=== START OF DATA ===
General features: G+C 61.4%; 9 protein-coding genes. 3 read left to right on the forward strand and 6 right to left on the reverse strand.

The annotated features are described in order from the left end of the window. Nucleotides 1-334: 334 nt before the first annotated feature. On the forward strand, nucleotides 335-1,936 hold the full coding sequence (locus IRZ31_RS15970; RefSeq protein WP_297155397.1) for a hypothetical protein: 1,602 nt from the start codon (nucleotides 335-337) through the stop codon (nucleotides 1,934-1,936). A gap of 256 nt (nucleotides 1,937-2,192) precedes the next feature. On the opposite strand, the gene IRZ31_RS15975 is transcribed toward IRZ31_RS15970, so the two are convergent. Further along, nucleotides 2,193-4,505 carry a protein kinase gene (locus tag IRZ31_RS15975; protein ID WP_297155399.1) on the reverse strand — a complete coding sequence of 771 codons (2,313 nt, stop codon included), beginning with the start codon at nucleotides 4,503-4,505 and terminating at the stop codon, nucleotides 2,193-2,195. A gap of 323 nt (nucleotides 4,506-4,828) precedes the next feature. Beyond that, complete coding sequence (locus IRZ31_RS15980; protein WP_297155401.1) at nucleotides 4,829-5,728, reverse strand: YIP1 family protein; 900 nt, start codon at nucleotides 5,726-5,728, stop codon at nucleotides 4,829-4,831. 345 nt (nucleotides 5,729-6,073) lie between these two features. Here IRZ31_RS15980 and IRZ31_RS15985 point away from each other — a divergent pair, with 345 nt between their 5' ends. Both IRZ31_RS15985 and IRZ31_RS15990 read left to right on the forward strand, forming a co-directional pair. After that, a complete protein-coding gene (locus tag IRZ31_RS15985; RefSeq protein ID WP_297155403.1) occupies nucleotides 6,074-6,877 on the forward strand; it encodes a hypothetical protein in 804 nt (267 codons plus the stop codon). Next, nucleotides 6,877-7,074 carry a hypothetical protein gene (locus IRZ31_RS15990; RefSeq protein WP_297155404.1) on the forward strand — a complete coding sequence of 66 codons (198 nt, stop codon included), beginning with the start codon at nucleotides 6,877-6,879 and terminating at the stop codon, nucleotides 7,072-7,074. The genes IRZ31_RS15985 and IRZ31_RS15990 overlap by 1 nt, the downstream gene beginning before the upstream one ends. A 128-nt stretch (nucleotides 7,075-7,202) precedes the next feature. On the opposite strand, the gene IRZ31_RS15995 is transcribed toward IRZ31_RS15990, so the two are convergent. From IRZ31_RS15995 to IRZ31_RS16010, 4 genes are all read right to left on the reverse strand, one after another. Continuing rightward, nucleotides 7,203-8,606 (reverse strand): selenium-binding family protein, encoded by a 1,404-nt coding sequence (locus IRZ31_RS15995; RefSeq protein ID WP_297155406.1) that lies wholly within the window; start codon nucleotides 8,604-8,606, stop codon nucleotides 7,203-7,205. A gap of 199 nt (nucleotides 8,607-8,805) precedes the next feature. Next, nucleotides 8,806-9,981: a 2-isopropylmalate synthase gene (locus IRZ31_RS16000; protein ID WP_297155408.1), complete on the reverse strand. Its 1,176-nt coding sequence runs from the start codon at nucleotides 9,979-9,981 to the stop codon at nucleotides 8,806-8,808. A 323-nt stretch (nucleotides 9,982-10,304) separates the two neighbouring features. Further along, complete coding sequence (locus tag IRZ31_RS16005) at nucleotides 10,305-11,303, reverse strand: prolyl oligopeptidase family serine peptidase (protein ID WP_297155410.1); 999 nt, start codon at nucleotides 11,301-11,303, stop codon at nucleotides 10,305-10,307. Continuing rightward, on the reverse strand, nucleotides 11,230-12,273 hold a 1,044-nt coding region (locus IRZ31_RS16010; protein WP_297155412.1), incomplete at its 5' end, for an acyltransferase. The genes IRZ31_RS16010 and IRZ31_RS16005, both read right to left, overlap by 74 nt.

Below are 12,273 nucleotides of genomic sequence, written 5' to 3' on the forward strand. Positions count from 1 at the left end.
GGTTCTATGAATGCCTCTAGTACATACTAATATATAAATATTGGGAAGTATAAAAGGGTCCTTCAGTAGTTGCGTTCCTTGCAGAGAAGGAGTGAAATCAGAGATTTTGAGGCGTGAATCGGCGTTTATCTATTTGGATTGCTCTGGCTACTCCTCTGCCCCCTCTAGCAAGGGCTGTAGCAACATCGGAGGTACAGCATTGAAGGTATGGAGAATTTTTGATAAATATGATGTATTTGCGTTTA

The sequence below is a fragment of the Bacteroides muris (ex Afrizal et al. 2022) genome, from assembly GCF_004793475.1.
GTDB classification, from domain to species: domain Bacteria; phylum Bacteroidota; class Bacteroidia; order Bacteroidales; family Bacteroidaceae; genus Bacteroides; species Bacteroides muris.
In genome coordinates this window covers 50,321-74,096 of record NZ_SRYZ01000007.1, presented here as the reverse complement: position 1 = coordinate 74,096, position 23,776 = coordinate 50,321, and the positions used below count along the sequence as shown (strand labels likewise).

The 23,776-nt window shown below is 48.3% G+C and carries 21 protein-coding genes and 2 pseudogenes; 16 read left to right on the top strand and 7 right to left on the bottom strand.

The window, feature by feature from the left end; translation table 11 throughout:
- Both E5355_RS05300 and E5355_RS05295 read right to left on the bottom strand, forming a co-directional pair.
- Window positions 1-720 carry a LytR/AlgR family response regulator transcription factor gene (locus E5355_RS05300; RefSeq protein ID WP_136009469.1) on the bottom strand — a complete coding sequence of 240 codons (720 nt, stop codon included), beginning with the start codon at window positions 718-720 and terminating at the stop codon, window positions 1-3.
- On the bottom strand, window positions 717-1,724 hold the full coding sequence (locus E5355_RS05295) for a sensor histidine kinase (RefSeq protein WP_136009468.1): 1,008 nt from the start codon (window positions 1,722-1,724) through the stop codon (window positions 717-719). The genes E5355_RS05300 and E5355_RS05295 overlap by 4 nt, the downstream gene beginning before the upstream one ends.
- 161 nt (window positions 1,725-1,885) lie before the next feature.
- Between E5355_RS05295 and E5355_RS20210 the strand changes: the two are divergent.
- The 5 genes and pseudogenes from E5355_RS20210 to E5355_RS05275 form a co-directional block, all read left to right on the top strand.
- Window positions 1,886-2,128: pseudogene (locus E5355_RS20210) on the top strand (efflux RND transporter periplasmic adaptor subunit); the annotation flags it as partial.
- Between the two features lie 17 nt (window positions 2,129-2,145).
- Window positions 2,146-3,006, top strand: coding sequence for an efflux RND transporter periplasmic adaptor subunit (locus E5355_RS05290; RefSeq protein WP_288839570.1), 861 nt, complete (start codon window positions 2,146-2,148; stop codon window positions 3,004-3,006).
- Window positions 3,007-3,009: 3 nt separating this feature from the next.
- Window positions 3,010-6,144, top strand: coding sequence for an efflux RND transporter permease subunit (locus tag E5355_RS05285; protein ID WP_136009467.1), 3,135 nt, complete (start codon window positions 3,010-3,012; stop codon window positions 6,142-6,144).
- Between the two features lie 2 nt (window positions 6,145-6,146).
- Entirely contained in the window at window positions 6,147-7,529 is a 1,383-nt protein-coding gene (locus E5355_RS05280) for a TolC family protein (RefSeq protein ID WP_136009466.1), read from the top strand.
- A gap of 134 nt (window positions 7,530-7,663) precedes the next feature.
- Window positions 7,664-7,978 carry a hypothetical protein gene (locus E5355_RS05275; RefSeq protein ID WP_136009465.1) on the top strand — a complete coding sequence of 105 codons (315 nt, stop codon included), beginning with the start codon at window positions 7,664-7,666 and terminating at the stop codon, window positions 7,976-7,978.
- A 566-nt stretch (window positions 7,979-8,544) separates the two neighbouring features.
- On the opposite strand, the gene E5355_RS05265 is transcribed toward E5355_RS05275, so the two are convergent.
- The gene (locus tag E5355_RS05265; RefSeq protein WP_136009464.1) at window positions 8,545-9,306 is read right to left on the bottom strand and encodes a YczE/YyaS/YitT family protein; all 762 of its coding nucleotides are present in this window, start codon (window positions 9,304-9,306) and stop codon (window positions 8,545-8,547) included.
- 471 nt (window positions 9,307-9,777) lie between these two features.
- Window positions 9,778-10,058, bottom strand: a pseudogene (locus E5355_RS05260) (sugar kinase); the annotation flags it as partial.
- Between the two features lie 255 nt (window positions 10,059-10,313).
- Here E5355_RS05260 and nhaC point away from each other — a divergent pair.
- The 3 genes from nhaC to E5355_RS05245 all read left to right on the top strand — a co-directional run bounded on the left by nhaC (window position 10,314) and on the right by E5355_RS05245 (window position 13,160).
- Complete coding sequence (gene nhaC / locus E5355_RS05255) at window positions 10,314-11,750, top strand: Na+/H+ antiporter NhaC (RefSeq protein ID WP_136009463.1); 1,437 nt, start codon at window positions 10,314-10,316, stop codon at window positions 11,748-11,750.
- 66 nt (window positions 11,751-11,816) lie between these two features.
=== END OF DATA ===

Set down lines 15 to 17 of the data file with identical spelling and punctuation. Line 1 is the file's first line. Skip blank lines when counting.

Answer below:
- The 5 genes and pseudogenes from E5355_RS20210 to E5355_RS05275 form a co-directional block, all read left to right on the top strand.
- Window positions 1,886-2,128: pseudogene (locus E5355_RS20210) on the top strand (efflux RND transporter periplasmic adaptor subunit); the annotation flags it as partial.
- Between the two features lie 17 nt (window positions 2,129-2,145).